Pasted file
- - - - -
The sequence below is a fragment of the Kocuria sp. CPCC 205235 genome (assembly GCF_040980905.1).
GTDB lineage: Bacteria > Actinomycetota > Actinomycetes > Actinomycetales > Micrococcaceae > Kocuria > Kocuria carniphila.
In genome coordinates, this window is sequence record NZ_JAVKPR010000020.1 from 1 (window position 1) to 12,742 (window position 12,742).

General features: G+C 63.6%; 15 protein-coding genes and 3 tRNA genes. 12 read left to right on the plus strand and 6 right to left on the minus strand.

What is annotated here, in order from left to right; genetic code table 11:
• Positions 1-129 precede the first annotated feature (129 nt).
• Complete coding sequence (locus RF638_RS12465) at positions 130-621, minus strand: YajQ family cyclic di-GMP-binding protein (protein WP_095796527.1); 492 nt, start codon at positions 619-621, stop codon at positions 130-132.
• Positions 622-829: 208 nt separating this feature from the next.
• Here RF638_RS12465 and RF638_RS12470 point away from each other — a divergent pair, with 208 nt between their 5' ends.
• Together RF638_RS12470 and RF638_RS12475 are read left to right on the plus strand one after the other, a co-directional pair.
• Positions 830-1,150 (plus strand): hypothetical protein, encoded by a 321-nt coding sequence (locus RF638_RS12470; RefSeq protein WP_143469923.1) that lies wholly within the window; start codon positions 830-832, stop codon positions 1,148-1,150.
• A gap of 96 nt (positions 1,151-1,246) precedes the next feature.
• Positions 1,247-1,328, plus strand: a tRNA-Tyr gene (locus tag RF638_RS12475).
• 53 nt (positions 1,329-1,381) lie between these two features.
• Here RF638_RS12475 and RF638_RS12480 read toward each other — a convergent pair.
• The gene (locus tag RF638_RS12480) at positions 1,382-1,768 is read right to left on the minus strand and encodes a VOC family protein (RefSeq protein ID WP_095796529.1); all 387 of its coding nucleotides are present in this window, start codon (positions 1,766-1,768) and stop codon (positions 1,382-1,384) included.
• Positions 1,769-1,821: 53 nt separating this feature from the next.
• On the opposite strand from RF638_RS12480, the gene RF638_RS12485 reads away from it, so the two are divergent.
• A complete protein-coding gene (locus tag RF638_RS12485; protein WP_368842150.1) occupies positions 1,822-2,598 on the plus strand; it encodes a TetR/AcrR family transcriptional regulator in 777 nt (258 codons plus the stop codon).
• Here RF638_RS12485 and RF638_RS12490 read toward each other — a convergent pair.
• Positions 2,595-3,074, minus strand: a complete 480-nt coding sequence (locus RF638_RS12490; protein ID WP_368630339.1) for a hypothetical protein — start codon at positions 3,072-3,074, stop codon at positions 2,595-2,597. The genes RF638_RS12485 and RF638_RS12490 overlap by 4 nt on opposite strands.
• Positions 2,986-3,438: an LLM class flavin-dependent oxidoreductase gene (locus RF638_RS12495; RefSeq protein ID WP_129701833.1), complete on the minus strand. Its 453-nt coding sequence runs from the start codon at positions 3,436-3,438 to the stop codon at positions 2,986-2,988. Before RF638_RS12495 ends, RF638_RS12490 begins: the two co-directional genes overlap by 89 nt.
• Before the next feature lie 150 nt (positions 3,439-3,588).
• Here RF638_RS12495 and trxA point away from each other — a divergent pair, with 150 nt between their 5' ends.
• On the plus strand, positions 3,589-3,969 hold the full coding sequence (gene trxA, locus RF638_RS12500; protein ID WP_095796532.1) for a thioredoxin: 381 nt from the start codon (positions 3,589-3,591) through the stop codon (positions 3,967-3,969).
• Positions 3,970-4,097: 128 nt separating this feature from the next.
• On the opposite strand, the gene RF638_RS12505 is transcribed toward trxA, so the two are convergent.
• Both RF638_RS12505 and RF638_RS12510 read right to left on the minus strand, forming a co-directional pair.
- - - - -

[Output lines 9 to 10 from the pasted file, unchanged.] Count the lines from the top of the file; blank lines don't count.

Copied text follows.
• Here RF638_RS12465 and RF638_RS12470 point away from each other — a divergent pair, with 208 nt between their 5' ends.
• Together RF638_RS12470 and RF638_RS12475 are read left to right on the plus strand one after the other, a co-directional pair.